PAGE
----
Sunday, September 11, 2022


The Jamaica Observer's Entertainment Desk continues with the 50th of its biweekly feature looking at seminal moments that have helped shape Jamaica over the past 60 years. UNLIKE his contemporaries, four-time Jamaica Festival Song Competition winner Stanley Beckford's star shone brightly outside of the annual contest. The dimunitive showman had massive hits with his mento-flavoured ditties Broom Weed, Leave My Kisiloo, and Soldering. Born in Portland, Beckford was raised by his grandparents. His career started as a rocksteady/reggae artiste in the late 1960s, but he switched to mento in the early 1970s and began playing for tourists in north coast hotels. Up until his death on March 30, 2007 at 65, Beckford single-handedly kept the mento sound alive with a series of hit songs. His Festival winners (twice with The Turbines, once with The Astronauts, and solo) were uptempo mento songs that featured his distinct nasal twang. Those songs were Come Sing With Me (1980), Dem A Fi Squirm (1986), Dem A Pollute (1994), and Fi Wi Island A Boom, which won in 2000. Zac Henry, founding member of The Astronauts, describes Beckford as the consummate showman. "I met Stanley about the late '60s, early '70s. He could take any song and put a mento twist to it... He was the master of ad lib; his style was special. He could dance and he always found some costume you would have to talk about," Henry told the Jamaica Observer. "Stanley was a jovial and 'vibesy' person."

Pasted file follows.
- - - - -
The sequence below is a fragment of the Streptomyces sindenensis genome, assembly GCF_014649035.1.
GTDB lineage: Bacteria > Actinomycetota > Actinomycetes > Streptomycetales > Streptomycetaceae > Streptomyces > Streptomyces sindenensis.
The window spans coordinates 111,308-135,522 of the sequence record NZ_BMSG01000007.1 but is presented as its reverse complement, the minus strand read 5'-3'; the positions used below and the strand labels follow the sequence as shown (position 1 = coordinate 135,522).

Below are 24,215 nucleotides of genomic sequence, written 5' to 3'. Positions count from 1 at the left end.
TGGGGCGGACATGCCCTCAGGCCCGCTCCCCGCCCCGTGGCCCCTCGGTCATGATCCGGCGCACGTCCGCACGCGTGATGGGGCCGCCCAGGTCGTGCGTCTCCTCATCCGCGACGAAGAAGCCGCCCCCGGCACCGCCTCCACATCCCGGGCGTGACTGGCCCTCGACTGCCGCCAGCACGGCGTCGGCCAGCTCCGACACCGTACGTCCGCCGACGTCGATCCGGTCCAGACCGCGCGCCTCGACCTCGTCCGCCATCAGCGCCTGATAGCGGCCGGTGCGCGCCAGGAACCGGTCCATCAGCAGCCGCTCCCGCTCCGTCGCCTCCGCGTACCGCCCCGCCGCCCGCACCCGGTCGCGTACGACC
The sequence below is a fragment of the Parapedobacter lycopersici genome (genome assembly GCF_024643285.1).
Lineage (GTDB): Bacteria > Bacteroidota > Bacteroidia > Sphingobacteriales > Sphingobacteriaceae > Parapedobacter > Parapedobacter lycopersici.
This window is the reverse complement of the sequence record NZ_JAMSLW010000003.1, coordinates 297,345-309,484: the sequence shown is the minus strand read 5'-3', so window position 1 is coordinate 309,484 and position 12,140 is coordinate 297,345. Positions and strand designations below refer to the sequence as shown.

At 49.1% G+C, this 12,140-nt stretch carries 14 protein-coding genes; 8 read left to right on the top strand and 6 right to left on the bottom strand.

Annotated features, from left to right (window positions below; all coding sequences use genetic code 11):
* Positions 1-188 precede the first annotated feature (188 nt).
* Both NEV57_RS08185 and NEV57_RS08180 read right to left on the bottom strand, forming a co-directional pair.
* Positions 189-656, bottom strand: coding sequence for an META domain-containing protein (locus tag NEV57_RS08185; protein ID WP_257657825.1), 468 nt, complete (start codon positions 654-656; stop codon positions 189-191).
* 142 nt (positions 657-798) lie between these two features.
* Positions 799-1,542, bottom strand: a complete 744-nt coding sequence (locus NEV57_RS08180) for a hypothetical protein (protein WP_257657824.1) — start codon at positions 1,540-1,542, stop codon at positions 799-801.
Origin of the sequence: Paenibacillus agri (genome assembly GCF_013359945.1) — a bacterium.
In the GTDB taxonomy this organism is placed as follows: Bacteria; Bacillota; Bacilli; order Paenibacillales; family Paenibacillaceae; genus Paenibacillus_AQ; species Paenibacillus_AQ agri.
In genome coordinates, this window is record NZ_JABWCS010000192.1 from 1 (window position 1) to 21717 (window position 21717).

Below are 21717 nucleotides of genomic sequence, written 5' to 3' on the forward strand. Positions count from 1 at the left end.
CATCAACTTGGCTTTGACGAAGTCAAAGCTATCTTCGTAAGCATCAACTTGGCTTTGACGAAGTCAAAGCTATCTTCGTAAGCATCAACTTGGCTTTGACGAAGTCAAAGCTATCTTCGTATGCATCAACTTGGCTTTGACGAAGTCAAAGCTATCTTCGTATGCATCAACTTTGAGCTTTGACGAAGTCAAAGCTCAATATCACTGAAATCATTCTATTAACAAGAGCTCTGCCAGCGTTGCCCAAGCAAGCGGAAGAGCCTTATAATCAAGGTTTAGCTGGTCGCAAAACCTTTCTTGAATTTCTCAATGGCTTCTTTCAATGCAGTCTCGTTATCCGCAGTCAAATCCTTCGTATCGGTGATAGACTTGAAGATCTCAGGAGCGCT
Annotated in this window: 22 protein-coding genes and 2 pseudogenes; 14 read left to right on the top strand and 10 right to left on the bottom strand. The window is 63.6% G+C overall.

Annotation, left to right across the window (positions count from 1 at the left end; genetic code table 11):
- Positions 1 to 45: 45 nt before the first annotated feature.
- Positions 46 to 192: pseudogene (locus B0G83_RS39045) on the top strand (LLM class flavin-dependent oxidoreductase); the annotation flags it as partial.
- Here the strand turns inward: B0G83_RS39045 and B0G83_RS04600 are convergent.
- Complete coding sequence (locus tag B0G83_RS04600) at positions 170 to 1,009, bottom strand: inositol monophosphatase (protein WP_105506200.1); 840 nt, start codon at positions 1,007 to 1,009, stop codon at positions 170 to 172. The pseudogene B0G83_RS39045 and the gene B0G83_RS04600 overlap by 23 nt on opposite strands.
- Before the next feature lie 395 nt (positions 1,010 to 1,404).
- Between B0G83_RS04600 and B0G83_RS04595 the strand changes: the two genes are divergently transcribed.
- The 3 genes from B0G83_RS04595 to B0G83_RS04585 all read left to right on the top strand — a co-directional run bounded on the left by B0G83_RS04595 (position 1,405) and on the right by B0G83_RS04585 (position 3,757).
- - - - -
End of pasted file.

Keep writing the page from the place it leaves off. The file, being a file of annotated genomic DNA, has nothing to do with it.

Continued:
Keeping mento in the mainstream was probably Beckford's greatest accomplishment. He had big hits in the 1970s, a fertile period for roots-reggae and Rastafari. His breakthrough song came in 1975 with the risqué Soldering, which was banned from Jamaican airwaves. Interestingly, that song was covered by an emerging American duo named Hall and Oates for their 1975 album Daryl Hall & John Oates. Other Soldering tidbits: It was co-written by Beckford and Alvin Ranglin, who produced several of Gregory Isaacs's hits, including Love is Overdue and Border. Beckford was backed on Soldering by Soul Syndicate, one of the top bands in reggae history.